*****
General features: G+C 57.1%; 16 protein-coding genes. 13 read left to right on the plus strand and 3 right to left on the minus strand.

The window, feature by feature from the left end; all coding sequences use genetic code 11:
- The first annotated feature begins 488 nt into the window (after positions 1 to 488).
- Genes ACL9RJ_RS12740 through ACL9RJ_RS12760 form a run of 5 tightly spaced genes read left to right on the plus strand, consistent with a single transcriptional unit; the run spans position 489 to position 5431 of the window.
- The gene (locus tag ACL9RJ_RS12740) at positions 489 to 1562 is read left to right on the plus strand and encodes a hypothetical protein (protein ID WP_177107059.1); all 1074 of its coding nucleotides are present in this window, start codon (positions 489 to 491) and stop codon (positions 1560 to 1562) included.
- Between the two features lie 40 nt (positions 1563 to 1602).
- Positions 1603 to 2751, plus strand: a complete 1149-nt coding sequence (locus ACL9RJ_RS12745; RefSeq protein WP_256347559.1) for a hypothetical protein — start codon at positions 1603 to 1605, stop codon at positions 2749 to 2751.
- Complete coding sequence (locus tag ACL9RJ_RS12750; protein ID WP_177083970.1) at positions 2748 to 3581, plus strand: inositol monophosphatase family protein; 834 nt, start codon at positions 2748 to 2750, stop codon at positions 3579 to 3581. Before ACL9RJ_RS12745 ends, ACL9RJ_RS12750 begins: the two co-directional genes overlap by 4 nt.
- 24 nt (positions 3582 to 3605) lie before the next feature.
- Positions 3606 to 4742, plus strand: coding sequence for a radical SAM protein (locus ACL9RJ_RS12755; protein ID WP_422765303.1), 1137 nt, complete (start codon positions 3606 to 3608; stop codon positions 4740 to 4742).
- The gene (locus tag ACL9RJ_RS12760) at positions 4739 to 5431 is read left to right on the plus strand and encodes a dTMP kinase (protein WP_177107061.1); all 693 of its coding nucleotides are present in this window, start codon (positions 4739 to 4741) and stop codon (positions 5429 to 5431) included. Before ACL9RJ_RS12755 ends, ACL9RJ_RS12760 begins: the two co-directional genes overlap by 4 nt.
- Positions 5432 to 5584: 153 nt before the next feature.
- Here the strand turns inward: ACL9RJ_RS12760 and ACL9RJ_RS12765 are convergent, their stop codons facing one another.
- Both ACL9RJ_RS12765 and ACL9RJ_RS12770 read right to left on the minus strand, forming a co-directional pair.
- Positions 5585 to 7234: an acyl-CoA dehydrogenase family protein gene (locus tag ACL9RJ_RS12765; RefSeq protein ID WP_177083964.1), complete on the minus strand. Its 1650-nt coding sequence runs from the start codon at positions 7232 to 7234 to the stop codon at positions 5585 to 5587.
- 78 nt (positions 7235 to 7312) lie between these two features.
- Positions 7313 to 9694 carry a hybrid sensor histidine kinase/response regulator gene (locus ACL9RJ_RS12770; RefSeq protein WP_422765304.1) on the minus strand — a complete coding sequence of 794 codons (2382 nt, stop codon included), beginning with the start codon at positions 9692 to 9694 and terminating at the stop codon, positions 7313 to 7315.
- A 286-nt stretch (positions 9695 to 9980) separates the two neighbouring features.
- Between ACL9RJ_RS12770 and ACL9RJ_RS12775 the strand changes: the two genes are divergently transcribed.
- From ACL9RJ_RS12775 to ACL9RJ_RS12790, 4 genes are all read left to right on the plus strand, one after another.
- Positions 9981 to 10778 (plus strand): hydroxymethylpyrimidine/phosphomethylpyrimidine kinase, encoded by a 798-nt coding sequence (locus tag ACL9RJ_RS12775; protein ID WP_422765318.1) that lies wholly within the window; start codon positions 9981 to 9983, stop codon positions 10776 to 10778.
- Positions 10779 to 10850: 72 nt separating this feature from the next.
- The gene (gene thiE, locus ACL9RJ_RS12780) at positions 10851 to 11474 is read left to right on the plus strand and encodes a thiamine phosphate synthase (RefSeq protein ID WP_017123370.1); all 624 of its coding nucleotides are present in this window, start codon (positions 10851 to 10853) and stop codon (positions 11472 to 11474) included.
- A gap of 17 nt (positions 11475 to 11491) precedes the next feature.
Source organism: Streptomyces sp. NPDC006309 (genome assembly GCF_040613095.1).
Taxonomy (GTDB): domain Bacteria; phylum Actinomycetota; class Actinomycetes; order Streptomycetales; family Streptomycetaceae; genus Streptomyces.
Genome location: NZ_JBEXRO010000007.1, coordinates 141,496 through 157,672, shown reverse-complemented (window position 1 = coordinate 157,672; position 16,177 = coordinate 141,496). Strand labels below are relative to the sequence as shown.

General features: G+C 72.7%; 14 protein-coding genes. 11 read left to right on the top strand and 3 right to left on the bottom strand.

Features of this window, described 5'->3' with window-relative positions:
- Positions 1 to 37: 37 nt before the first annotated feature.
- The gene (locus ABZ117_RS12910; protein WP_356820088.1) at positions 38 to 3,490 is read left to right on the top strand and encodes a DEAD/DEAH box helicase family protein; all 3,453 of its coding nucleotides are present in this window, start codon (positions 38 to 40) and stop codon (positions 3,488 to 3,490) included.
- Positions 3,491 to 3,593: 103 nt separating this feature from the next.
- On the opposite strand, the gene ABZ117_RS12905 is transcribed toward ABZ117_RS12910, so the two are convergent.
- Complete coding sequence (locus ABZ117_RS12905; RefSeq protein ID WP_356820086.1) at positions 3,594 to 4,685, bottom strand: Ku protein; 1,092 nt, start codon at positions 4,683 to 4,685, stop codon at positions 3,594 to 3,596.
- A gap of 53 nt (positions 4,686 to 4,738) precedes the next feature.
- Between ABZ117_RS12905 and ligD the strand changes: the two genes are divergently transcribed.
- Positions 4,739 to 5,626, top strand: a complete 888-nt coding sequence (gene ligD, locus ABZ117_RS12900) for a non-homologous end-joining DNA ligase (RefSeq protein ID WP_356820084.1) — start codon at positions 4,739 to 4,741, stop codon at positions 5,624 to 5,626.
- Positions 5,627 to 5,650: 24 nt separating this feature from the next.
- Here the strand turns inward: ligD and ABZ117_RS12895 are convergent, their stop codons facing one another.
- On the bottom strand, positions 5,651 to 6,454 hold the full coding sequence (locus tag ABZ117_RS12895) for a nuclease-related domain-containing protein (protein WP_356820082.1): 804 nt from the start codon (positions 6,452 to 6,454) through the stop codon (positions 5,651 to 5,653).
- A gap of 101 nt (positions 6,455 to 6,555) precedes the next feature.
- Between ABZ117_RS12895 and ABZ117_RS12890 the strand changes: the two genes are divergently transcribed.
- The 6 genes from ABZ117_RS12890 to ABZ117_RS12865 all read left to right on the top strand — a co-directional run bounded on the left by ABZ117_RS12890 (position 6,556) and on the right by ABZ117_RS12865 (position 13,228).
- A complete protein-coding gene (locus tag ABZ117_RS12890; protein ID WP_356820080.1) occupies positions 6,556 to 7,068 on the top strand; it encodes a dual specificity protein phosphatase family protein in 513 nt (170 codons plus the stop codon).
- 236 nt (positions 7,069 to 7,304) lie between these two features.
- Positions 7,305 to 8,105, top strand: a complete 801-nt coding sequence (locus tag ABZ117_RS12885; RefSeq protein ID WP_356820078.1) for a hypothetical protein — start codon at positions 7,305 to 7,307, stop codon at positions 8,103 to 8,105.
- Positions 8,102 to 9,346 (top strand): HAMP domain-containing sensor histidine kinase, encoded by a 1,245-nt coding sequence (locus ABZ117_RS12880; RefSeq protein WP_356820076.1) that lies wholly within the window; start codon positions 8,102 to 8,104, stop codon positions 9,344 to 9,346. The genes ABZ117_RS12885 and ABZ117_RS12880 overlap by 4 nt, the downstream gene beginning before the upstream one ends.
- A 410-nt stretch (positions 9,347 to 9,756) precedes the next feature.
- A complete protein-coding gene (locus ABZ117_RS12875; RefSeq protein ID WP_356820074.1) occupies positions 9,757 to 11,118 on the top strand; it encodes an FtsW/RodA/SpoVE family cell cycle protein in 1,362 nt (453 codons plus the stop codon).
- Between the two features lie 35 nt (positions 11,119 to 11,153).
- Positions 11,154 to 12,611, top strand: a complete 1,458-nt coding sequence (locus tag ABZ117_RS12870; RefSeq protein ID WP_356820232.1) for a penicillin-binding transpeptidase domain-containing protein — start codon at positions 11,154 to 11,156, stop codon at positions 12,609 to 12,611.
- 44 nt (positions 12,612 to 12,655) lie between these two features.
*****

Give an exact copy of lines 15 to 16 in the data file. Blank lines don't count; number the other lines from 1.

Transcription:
- Positions 5585 to 7234: an acyl-CoA dehydrogenase family protein gene (locus tag ACL9RJ_RS12765; RefSeq protein ID WP_177083964.1), complete on the minus strand. Its 1650-nt coding sequence runs from the start codon at positions 7232 to 7234 to the stop codon at positions 5585 to 5587.
- 78 nt (positions 7235 to 7312) lie between these two features.